First of all, forget the "mechanic-in-a-can" to clean the fuel lines. The cheapest, crappiest gas you can buy has all kinds of detergents and other additives in it already. Adding more of the same stuff isn't going to fix anything.

Dash gauges are notoriously inaccurate. Their purpose is for you to observe when something abnormal is occurring. I've had cars with temperature gauges that never went higher than one quarter but the heaters would burn you out of the car. I've also had cars with gauges that always read about 5/8, but the air from the heater wasn't especially hot. If you want to know exactly at what temperature the coolant is at, you need a scanner to view live data to see what the Engine Computer is seeing. There are also some data readers on eBay for well under $100.00. I bought one for a friend, and while it does an excellent job of showing the data, the screen only updates once about every four or five seconds. Regular scanners update their screens multiple times per second, but they cost many thousands of dollars too.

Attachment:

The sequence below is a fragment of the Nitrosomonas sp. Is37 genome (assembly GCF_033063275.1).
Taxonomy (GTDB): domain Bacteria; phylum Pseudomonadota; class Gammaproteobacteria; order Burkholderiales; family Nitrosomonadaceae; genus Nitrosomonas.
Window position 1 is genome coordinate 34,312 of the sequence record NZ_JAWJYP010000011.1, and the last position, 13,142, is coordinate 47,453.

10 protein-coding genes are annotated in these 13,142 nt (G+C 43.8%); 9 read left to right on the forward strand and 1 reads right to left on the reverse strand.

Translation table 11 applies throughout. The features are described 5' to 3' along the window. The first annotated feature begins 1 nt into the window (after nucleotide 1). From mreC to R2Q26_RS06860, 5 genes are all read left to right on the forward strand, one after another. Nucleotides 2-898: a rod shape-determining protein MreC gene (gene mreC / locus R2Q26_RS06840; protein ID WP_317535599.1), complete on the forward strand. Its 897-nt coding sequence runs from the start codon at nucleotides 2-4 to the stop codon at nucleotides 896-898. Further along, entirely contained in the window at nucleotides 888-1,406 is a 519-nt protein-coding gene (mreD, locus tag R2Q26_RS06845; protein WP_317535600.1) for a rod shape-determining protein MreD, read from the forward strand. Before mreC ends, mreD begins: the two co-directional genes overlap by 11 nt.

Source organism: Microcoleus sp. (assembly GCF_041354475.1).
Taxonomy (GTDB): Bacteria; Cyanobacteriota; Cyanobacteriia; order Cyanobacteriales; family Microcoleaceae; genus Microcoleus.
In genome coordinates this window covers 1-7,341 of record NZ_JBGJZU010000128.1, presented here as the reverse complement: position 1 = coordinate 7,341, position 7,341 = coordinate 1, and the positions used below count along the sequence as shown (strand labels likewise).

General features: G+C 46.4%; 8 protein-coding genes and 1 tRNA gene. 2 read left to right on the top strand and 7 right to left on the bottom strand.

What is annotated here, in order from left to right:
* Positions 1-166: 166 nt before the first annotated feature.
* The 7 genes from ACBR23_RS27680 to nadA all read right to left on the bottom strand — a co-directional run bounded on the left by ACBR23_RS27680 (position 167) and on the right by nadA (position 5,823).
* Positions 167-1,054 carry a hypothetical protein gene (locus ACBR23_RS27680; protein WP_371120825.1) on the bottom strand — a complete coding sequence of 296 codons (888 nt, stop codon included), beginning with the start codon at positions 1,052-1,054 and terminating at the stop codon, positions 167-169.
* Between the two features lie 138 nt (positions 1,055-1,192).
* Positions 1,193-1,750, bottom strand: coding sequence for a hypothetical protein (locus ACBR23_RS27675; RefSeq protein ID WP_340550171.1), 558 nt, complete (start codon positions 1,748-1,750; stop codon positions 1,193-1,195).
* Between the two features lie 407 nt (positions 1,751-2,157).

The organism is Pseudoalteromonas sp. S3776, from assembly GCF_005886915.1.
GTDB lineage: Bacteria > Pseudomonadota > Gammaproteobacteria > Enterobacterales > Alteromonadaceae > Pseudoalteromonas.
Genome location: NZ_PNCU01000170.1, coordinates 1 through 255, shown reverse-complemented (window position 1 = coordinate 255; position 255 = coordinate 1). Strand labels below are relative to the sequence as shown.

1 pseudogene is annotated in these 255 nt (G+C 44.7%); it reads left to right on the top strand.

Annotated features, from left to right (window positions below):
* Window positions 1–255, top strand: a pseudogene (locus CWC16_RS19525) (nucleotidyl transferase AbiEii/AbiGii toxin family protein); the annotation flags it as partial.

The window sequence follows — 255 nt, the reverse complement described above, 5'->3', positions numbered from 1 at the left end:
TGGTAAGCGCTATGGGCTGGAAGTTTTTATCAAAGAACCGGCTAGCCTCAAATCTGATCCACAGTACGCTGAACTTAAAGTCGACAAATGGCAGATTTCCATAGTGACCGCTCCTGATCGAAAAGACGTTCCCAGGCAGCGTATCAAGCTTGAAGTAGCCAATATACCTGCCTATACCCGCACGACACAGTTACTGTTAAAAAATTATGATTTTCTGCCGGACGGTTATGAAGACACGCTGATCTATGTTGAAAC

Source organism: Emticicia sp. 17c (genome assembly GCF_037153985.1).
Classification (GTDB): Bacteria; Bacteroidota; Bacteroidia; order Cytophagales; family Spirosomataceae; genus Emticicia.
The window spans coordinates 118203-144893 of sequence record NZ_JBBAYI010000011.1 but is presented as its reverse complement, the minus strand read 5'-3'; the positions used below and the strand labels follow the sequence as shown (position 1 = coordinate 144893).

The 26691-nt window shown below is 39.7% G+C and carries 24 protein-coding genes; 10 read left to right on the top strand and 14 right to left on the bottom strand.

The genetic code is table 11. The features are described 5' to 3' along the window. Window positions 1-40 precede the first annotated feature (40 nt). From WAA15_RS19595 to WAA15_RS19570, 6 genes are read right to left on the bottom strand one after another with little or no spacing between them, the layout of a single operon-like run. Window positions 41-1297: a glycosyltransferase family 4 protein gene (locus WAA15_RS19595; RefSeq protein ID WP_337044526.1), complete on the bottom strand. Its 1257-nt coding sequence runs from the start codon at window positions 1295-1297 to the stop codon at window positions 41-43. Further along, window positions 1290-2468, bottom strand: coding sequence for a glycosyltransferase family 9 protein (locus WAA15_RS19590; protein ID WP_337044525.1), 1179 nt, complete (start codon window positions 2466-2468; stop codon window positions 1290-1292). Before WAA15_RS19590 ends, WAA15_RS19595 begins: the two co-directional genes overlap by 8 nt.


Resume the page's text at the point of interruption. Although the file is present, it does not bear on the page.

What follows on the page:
As for the diagnostic fault codes, it is standard procedure to read and record them, then to erase them and see which ones set again. Those that set right away are the most important and should be addressed first, but a lot of uninformed owners don't understand that those other codes will likely set too in the near future. That means another Check Engine light and the need for another diagnosis and repair bill. Most people think the mechanic didn't fix the problem right the first time, but in reality, there were multiple problems and the repair job was broken up into two parts. The customer has to return a second time for the second part of the repair job. Often that second part can be less expensive because some of the fault codes were the result of other things not working, that were fixed on the first visit. For example, the Engine Computer switches to "closed loop", meaning it adds the oxygen sensor readings to its fuel metering fine tuning calculations, when the engine reaches normal operating temperature. If the thermostat is opening too soon, the engine coolant won't get hot enough for the computer to go into closed loop. During "open loop" operation, the computer calculates a little too much fuel to insure no hesitation or stumbling problems occur during warm-up. A constant "too-rich" exhaust gas mixture is reported. Most of that extra fuel burns in the catalytic converters, but when a little sneaks through, the rear oxygen sensors will never switch to a "lean" condition. To the Engine Computer that looks like the converters aren't doing their job, hence the multiple "catalytic converter efficiency" fault codes.